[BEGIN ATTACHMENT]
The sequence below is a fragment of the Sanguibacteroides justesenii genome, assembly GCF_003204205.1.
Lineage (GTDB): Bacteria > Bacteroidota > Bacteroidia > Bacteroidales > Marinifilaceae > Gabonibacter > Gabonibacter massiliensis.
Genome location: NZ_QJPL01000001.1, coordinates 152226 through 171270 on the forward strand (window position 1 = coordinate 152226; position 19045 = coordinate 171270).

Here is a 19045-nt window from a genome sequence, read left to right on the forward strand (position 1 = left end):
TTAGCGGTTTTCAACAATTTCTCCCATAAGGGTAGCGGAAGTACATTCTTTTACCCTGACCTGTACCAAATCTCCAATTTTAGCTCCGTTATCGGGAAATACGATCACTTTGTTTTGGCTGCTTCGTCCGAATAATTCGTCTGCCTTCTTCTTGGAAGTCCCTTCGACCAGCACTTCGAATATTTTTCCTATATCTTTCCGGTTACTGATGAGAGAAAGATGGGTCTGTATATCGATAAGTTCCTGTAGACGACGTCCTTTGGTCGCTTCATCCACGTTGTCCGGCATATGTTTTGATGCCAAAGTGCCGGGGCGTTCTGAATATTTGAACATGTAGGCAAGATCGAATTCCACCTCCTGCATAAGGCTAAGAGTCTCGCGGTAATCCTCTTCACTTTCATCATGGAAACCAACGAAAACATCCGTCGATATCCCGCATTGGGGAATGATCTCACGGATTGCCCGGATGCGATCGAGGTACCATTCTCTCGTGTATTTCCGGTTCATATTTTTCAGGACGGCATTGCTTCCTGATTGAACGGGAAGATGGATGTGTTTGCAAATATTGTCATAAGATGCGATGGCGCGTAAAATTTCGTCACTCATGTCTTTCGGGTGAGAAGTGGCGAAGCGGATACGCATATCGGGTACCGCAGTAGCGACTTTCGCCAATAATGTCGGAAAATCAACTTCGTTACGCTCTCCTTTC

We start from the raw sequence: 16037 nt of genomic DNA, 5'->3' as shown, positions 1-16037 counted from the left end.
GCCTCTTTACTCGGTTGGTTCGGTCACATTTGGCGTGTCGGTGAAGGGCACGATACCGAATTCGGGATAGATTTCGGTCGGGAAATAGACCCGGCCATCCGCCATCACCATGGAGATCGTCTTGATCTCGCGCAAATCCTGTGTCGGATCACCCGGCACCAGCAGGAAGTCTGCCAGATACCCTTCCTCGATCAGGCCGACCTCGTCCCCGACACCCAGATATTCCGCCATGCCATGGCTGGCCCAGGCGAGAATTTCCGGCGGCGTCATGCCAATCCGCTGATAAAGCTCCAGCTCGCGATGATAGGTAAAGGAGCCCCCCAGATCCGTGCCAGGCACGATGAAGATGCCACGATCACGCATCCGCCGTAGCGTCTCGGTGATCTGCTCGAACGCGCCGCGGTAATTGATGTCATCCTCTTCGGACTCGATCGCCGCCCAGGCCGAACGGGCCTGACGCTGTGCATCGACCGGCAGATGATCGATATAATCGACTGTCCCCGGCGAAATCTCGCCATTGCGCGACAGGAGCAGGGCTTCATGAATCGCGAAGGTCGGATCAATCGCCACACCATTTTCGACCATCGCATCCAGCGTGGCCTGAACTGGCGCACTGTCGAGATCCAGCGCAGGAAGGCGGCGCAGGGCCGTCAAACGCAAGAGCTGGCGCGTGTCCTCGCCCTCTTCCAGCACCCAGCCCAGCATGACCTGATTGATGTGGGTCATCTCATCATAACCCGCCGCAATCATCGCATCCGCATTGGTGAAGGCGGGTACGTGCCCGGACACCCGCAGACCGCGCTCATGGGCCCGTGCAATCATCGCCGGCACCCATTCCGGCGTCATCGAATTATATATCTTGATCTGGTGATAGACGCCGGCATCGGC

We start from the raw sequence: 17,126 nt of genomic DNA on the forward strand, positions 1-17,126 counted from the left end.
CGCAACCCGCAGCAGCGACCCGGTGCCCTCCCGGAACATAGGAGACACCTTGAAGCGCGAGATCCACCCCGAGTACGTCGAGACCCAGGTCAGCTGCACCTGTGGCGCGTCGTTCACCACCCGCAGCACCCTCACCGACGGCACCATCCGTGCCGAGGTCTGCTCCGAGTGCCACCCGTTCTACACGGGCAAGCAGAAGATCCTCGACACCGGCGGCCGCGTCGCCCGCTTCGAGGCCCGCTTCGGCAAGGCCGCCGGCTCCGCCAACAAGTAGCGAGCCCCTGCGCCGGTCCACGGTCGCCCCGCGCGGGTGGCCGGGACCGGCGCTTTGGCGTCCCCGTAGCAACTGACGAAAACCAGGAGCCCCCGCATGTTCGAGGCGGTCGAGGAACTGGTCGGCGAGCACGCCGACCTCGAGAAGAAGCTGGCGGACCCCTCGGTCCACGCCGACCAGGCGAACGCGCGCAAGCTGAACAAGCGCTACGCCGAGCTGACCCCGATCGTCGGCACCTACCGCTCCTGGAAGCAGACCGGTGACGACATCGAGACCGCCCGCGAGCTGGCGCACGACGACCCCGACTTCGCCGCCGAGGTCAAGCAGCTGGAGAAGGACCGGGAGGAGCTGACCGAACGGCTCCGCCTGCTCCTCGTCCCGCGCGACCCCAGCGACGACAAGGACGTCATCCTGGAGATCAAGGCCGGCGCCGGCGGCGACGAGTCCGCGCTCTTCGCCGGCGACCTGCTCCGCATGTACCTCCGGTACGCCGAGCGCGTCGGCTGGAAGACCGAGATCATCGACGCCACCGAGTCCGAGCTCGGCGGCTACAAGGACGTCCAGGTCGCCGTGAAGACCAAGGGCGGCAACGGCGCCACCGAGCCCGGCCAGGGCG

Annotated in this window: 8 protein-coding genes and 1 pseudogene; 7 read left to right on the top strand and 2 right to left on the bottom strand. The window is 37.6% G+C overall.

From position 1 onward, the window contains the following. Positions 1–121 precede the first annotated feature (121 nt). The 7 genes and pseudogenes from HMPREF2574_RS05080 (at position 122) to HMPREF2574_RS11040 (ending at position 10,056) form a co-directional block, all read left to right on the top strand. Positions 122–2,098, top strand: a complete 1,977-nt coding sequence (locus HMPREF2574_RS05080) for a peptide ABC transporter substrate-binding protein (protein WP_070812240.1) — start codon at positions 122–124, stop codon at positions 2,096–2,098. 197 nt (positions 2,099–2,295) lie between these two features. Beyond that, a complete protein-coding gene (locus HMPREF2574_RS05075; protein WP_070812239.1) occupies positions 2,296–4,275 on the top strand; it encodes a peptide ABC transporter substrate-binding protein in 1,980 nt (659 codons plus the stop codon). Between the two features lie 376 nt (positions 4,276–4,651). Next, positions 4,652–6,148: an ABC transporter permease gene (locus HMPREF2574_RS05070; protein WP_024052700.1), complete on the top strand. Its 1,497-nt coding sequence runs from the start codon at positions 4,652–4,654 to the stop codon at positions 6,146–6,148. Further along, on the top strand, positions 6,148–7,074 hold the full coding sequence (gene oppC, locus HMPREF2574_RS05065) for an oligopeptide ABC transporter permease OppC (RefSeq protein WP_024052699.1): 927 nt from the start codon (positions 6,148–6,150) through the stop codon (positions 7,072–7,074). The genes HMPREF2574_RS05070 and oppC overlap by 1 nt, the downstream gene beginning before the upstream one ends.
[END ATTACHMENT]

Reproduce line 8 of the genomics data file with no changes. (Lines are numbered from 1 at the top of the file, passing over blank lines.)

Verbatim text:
We start from the raw sequence: 17,126 nt of genomic DNA on the forward strand, positions 1-17,126 counted from the left end.